Mar Vista Animal Medical Center

3850 Grand View Blvd.
Los Angeles, CA 90066




orange cat

Heart disease can take many forms: abnormal rhythm of contraction, abnormal muscle tissue, valve disease or combinations of all of these as often disease in one heart tissue leads to abnormality in other heart tissues.

Cardiomyopathy literally means abnormality of the heart muscle and is the chief primary heart disease of the domestic cat. There are several types of heart muscle disease/cardiomyopathy: dilative (where the muscle becomes weak and flaccid), restrictive (where the muscle becomes tough/fibrous and thus inflexible), hypertrophic (where the muscle becomes enlarged and inflexible), arrythmogenic right ventricular (where the right ventricle becomes atrophied), and unclassified (which has features of more than one of the above).

This article covers hypertrophic cardiomyopathy, often abbreviated “HCM.” HCM is the most common cardiomyopathy, accounting for 60% of all heart disease diagnosed in the cat.

Normal heart filling with and pumping out blood in its normal coordinated fashion.Normal heart filling with and pumping out blood
in its normal coordinated fashion.

(Photocredit: Public Domain Graphic via Wikimedia Commons)


The easiest way to think of muscle hypertrophy is to imagine a body builder. Through rigorous weight training, the muscle works hard and becomes bigger, harder, and stronger but unfortunately often not very flexible. In the case of the heart, there are four chambers that receive blood inside. When the muscle gets big, the receiving chambers are constricted and the muscle is not flexible enough to allow for normal filling. The heart may enlarge but it will not pump blood normally, may not conduct electrical impulses normally, and may generate enough circulatory turbulence to create abnormal blood clots.

body builder
(Photocredit: Public Domain Image via Wikimedia Commons)


Normal heart with normal heart muscle thickness

Normal heart with normal heart muscle thickness
(Photocredit: Public Domain graphic via Wikimedia Commons)
Heart with hypertrophic cardiomyopathy. Note the thickened muscle walls.Heart with hypertrophic cardiomyopathy.
Note the thickened muscle walls.
(Photocredit: staff. "Blausen gallery 2014". Wikiversity Journal of Medicine.)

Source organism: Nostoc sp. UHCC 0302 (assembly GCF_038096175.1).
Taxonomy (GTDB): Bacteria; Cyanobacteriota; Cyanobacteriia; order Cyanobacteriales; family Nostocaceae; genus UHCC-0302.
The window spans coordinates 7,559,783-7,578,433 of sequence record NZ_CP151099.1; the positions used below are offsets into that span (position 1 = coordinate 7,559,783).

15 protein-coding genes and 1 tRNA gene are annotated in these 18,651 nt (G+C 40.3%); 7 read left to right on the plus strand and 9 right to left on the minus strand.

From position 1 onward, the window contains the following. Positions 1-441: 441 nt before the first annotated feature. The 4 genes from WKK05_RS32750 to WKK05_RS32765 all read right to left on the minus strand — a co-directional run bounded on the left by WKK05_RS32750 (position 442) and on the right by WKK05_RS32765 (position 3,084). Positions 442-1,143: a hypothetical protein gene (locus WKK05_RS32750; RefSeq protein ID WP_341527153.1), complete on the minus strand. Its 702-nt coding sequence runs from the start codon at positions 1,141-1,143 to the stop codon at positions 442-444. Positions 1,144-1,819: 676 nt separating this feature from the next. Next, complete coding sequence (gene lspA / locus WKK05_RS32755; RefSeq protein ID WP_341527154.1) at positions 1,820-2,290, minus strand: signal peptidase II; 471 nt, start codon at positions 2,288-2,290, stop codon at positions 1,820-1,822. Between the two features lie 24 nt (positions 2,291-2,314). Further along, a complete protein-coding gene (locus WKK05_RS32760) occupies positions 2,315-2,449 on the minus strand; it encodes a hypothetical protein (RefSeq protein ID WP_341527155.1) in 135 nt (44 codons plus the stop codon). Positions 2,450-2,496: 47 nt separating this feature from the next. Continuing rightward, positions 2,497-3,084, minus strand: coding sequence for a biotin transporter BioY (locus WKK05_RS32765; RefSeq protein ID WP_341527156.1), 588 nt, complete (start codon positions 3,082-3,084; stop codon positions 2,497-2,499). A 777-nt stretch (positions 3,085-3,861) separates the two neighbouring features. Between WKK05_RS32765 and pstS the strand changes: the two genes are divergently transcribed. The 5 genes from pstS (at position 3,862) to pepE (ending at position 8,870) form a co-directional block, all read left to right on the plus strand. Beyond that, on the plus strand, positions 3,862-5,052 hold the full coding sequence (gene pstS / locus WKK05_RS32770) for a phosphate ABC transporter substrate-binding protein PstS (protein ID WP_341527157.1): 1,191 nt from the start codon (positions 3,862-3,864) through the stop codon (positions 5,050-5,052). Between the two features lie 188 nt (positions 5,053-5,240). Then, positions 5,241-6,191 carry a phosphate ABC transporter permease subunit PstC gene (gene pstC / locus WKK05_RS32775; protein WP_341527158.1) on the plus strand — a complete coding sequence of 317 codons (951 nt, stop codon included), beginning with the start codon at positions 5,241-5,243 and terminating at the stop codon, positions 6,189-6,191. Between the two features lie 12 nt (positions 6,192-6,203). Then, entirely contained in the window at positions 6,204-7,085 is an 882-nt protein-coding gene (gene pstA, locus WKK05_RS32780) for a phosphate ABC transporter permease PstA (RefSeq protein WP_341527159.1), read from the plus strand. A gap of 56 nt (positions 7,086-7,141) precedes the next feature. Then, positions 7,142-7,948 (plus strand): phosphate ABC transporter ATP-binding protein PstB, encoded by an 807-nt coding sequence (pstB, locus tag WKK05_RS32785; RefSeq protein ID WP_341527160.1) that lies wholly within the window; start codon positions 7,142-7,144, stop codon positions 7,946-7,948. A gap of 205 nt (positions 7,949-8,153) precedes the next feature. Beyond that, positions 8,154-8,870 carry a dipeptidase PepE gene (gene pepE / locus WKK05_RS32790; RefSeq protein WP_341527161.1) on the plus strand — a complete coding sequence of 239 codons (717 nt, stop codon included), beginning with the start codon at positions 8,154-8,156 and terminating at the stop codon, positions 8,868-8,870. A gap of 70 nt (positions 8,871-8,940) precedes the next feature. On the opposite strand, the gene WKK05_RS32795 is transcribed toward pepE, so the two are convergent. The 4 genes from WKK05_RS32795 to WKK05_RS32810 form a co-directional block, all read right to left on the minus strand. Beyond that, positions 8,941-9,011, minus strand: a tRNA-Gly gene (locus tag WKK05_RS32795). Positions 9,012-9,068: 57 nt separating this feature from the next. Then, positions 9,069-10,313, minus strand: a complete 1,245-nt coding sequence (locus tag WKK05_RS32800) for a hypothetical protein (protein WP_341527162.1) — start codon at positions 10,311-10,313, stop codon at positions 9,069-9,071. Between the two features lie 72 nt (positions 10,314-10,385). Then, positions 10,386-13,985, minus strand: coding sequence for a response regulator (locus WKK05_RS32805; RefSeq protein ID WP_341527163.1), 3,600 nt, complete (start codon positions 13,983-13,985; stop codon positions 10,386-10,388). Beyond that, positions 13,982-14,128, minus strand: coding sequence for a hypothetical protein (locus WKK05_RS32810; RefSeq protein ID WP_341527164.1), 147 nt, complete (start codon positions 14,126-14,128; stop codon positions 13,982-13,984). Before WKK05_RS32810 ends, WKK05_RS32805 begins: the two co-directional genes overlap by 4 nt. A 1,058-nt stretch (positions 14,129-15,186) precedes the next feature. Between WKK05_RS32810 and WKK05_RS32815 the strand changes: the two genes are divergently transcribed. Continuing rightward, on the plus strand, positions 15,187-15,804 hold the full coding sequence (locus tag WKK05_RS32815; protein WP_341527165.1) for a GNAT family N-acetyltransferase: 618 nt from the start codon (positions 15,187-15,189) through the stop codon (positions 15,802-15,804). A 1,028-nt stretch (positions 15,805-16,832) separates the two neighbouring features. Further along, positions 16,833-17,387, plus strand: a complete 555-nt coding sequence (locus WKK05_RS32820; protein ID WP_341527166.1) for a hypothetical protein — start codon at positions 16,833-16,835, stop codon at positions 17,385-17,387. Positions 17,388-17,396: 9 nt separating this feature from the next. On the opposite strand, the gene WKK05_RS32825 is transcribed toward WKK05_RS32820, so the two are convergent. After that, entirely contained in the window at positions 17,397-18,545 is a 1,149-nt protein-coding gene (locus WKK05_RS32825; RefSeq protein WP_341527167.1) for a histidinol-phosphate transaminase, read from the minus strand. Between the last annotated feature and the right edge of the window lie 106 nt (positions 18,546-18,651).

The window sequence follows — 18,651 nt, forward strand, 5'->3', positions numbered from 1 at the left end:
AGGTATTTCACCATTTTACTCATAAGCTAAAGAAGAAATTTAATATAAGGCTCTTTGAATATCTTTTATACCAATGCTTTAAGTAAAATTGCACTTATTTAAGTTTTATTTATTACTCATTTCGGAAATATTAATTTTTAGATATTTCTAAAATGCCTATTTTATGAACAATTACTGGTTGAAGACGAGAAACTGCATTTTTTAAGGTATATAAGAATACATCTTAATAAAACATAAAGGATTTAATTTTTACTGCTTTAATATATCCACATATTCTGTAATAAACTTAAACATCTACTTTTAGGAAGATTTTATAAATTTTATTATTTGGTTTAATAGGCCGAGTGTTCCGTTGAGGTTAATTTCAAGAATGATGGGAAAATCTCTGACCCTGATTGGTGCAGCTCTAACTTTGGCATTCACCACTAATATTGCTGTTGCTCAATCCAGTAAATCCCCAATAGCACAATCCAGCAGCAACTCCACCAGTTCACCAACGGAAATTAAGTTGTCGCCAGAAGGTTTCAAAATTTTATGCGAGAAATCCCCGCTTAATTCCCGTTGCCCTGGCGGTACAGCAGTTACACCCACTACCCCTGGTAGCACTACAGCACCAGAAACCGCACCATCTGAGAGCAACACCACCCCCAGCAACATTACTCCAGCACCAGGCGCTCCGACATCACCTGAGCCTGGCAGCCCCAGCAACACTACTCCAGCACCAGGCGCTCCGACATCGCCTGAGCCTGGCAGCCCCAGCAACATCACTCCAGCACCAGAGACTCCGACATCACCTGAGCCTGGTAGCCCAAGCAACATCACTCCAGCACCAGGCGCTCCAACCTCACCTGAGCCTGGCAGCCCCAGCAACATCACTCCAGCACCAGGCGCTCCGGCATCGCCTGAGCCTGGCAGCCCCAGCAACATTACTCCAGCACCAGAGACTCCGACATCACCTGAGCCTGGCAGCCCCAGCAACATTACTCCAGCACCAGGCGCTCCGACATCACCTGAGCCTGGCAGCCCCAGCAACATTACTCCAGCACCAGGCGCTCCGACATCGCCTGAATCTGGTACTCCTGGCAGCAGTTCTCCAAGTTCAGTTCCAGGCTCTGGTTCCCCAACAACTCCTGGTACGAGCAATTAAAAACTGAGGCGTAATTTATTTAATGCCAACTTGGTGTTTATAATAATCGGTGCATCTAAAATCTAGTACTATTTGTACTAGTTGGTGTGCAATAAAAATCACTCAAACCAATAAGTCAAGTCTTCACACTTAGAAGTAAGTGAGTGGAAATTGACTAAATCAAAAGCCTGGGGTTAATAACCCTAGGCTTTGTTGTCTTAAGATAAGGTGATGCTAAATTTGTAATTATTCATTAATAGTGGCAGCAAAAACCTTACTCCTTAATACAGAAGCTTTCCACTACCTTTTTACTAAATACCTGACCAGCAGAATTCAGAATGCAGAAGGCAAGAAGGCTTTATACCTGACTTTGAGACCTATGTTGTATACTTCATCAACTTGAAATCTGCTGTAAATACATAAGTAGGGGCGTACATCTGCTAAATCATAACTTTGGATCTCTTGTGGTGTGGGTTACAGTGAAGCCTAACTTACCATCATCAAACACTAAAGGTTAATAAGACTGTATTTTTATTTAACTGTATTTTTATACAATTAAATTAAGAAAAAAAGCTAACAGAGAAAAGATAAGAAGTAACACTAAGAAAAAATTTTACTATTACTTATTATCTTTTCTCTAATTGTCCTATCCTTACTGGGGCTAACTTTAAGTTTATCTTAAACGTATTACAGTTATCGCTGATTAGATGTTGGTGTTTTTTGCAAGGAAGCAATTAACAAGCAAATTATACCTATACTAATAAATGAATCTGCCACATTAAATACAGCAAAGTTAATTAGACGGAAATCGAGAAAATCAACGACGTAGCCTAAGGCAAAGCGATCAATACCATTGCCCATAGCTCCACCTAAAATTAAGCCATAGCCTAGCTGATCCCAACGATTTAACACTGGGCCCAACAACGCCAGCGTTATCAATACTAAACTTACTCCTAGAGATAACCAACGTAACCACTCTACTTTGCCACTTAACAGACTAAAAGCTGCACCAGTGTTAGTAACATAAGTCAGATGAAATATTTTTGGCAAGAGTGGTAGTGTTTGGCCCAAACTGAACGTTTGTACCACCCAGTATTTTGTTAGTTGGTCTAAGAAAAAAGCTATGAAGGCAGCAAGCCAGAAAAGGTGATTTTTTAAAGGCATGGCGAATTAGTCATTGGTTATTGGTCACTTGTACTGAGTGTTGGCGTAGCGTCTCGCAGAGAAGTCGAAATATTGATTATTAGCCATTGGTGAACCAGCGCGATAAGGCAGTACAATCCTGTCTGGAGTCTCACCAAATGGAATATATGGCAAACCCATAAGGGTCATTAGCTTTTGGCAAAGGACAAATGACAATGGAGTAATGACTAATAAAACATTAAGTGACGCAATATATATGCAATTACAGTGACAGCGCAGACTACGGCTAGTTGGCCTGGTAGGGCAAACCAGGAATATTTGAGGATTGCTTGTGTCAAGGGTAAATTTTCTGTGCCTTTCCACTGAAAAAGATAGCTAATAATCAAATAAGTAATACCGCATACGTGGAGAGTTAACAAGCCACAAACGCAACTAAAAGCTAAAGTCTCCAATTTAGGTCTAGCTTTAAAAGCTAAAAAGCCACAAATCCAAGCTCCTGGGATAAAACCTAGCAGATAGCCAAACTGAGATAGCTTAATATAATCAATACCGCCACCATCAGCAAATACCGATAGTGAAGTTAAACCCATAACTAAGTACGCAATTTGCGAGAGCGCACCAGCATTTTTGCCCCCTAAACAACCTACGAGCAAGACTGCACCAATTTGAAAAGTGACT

In cats, the average age at diagnosis is 6 years.

Cats with heart disease are classified into two categories: cats with symptoms of heart disease and cats with no apparent symptoms. Recommendations are vastly different for each group and they will be discussed separately below. 


The thick, inflexible heart muscle that characterizes HCM leads to problems with the filling of the heart. The muscle is strong but is so thick that the normal blood volume the heart should be pumping cannot fit into the smaller chambers. This means less blood is ejected from the heart for each pump and the heart must pump faster to get the same amount of blood out.

Heart failure results when blood returning to the heart cannot be accepted by the small chambers. Blood volume backs up leading to pulmonary edema (fluid in the lung), pleural effusion (fluid in the chest but outside the lung), or abdominal effusion (fluid in the belly). The owner notices listlessness, poor appetite, possibly labored breathing or abdominal distension. Unlike the canine situation, cough is not usually a feature though it might be.

Observations such as these would generally bring the cat to the vet’s office for a check up. Physical examination findings might include an increased heart rate (though this is not consistent in cats), labored breathing/breathing with effort from the abdominal muscles, rapid breathing, even overt respiratory distress. A murmur may be heard with the stethoscope indicating turbulent blood flow or an extra heart sound, called a “gallop,” may be heard indicating the heart muscle is stiff.

From here, diagnostics depend how much distress the patient is experiencing; heart failure can be an emergency requiring hospitalization or the cat may be stable enough for home treatment. Complicating matters is the fact that there are other causes of the symptoms described above which might not be caused by heart disease. Tests which may be recommended include:

Chest Radiographs

Using x-rays to image the chest is fairly standard in evaluation of the heart patient assuming he or she is stable enough to be held on a table in the proper position. The basic size of the heart can be assessed (though assessing the size of the individual chambers is not really possible by radiography) plus the presence or absence of pleural effusion or pulmonary edema can be determined.

This cat has a very enlarged heart (often called a "valentine-shaped heart).
This cat has a very enlarged heart
(often called a "valentine-shaped heart).

(Photocredit:, used with permission)



Echocardiographic cross section of a heart with hypertrophic cardiomyopathy

Echocardiographic cross section of a heart with hypertrophic cardiomyopathy
(Photocredit: Kalumet via Wikimedia Commons)